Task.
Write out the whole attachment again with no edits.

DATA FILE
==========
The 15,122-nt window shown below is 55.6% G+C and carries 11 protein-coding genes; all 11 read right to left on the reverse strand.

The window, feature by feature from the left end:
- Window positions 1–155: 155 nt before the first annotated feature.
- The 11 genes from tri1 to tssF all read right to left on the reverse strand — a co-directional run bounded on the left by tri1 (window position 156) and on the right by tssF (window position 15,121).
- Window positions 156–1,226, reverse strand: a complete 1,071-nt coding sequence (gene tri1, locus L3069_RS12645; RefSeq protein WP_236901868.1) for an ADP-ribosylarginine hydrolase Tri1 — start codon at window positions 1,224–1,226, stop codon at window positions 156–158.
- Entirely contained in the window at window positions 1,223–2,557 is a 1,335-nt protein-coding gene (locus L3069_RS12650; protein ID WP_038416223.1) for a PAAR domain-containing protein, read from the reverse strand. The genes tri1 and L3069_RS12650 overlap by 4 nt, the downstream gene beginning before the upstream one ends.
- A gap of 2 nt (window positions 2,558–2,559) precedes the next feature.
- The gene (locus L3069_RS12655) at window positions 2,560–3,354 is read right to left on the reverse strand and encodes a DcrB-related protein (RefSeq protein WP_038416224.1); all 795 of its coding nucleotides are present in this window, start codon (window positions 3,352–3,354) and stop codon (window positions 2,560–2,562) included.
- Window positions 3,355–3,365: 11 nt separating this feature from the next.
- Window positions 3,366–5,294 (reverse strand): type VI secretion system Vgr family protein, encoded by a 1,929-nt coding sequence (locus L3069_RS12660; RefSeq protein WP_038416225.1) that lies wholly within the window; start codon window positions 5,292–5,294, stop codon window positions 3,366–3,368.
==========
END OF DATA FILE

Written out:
The 15,122-nt window shown below is 55.6% G+C and carries 11 protein-coding genes; all 11 read right to left on the reverse strand.

The window, feature by feature from the left end:
- Window positions 1–155: 155 nt before the first annotated feature.
- The 11 genes from tri1 to tssF all read right to left on the reverse strand — a co-directional run bounded on the left by tri1 (window position 156) and on the right by tssF (window position 15,121).
- Window positions 156–1,226, reverse strand: a complete 1,071-nt coding sequence (gene tri1, locus L3069_RS12645; RefSeq protein WP_236901868.1) for an ADP-ribosylarginine hydrolase Tri1 — start codon at window positions 1,224–1,226, stop codon at window positions 156–158.
- Entirely contained in the window at window positions 1,223–2,557 is a 1,335-nt protein-coding gene (locus L3069_RS12650; protein ID WP_038416223.1) for a PAAR domain-containing protein, read from the reverse strand. The genes tri1 and L3069_RS12650 overlap by 4 nt, the downstream gene beginning before the upstream one ends.
- A gap of 2 nt (window positions 2,558–2,559) precedes the next feature.
- The gene (locus L3069_RS12655) at window positions 2,560–3,354 is read right to left on the reverse strand and encodes a DcrB-related protein (RefSeq protein WP_038416224.1); all 795 of its coding nucleotides are present in this window, start codon (window positions 3,352–3,354) and stop codon (window positions 2,560–2,562) included.
- Window positions 3,355–3,365: 11 nt separating this feature from the next.
- Window positions 3,366–5,294 (reverse strand): type VI secretion system Vgr family protein, encoded by a 1,929-nt coding sequence (locus L3069_RS12660; RefSeq protein WP_038416225.1) that lies wholly within the window; start codon window positions 5,292–5,294, stop codon window positions 3,366–3,368.